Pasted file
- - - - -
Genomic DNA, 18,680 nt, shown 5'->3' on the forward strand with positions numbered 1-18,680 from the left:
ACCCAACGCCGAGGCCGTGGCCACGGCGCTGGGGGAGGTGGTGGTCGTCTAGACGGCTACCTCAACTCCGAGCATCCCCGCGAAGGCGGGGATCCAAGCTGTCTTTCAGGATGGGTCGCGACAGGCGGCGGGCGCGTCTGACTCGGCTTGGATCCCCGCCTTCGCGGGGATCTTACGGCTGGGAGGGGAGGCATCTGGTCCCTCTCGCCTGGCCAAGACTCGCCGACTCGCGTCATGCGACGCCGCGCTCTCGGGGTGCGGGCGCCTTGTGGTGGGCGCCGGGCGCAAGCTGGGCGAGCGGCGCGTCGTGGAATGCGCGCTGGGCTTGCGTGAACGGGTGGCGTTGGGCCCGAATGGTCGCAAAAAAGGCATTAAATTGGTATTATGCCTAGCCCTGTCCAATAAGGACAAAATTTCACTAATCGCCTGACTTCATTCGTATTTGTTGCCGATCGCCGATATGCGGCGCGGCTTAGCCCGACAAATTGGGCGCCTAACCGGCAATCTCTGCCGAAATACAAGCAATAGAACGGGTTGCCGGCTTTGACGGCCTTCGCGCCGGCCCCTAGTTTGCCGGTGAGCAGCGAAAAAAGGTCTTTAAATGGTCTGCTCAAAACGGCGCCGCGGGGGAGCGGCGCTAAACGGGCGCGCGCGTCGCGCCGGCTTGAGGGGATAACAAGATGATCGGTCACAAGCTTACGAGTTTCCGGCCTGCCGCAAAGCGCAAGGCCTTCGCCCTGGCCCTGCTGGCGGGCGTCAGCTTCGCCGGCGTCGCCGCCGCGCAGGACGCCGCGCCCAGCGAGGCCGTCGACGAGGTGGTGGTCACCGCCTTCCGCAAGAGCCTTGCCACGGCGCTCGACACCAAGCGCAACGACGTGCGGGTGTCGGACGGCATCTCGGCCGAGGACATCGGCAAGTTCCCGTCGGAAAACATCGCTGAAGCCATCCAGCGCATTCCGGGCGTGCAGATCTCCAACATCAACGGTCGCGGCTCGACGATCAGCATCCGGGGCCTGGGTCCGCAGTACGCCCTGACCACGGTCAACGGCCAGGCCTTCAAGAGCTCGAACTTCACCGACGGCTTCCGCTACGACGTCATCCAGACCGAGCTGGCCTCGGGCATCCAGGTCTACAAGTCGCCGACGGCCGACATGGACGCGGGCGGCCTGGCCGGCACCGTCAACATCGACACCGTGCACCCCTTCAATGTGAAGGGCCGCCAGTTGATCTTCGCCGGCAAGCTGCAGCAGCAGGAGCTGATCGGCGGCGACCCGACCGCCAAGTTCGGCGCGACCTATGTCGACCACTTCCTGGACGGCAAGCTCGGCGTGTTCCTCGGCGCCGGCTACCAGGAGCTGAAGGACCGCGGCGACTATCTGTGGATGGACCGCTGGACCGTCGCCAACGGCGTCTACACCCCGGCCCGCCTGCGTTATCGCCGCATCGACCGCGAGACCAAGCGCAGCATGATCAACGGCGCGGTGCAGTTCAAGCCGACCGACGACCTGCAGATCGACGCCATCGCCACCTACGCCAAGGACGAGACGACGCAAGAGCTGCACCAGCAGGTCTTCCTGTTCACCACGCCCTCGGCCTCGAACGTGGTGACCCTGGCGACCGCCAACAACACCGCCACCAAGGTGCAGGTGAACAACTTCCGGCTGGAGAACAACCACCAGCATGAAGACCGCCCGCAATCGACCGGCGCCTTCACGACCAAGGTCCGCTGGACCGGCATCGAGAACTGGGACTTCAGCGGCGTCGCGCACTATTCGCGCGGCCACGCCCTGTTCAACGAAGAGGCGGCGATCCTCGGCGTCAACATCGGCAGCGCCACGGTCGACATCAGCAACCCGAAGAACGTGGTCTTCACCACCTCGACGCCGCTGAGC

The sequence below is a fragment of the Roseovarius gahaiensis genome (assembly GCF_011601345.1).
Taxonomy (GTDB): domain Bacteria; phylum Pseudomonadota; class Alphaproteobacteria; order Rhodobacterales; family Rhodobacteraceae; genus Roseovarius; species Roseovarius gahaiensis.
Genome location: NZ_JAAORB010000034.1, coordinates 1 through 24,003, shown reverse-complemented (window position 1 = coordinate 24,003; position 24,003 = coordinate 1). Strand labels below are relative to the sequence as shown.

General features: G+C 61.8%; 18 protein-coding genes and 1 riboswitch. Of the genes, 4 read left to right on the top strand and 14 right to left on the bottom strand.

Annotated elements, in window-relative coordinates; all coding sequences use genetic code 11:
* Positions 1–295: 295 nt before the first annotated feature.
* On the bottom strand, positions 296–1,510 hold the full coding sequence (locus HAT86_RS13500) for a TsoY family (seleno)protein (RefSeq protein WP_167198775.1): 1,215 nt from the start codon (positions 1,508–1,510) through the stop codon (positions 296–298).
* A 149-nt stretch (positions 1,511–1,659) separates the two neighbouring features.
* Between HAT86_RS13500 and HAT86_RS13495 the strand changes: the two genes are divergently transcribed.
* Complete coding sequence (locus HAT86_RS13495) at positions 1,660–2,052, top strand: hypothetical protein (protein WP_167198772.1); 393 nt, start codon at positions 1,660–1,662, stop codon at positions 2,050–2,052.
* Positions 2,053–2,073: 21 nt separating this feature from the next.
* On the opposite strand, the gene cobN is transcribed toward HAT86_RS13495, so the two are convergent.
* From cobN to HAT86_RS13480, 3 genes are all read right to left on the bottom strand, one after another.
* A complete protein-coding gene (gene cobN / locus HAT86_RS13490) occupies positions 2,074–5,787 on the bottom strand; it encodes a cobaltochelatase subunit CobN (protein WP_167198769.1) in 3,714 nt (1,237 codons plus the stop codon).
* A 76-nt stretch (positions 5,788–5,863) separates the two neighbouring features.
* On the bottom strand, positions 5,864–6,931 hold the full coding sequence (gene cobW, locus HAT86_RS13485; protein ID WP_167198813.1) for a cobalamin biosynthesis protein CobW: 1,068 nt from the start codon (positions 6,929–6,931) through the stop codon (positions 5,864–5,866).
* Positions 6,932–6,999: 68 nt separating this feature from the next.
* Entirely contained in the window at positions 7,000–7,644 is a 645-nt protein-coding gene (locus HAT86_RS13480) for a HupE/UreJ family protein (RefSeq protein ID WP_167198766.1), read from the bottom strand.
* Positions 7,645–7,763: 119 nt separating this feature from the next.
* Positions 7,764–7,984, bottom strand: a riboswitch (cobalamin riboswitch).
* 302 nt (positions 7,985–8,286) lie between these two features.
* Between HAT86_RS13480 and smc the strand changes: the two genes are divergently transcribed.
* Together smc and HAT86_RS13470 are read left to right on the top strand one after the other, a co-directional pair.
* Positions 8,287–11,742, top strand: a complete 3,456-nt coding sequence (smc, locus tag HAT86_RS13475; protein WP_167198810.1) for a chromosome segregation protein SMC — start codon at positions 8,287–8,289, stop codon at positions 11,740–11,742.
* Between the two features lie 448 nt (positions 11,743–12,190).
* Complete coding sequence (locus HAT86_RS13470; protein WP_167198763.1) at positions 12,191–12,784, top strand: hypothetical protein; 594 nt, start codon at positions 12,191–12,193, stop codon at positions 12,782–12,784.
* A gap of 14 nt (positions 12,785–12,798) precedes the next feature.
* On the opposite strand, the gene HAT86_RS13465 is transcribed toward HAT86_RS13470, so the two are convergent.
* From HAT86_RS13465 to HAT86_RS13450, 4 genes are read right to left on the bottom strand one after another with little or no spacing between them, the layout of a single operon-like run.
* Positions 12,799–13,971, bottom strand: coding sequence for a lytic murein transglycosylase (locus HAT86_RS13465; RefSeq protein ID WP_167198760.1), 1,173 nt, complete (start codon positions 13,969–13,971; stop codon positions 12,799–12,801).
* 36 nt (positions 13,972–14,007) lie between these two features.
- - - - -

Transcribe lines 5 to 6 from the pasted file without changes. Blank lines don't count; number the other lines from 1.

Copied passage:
Genome location: NZ_JAAORB010000034.1, coordinates 1 through 24,003, shown reverse-complemented (window position 1 = coordinate 24,003; position 24,003 = coordinate 1). Strand labels below are relative to the sequence as shown.

General features: G+C 61.8%; 18 protein-coding genes and 1 riboswitch. Of the genes, 4 read left to right on the top strand and 14 right to left on the bottom strand.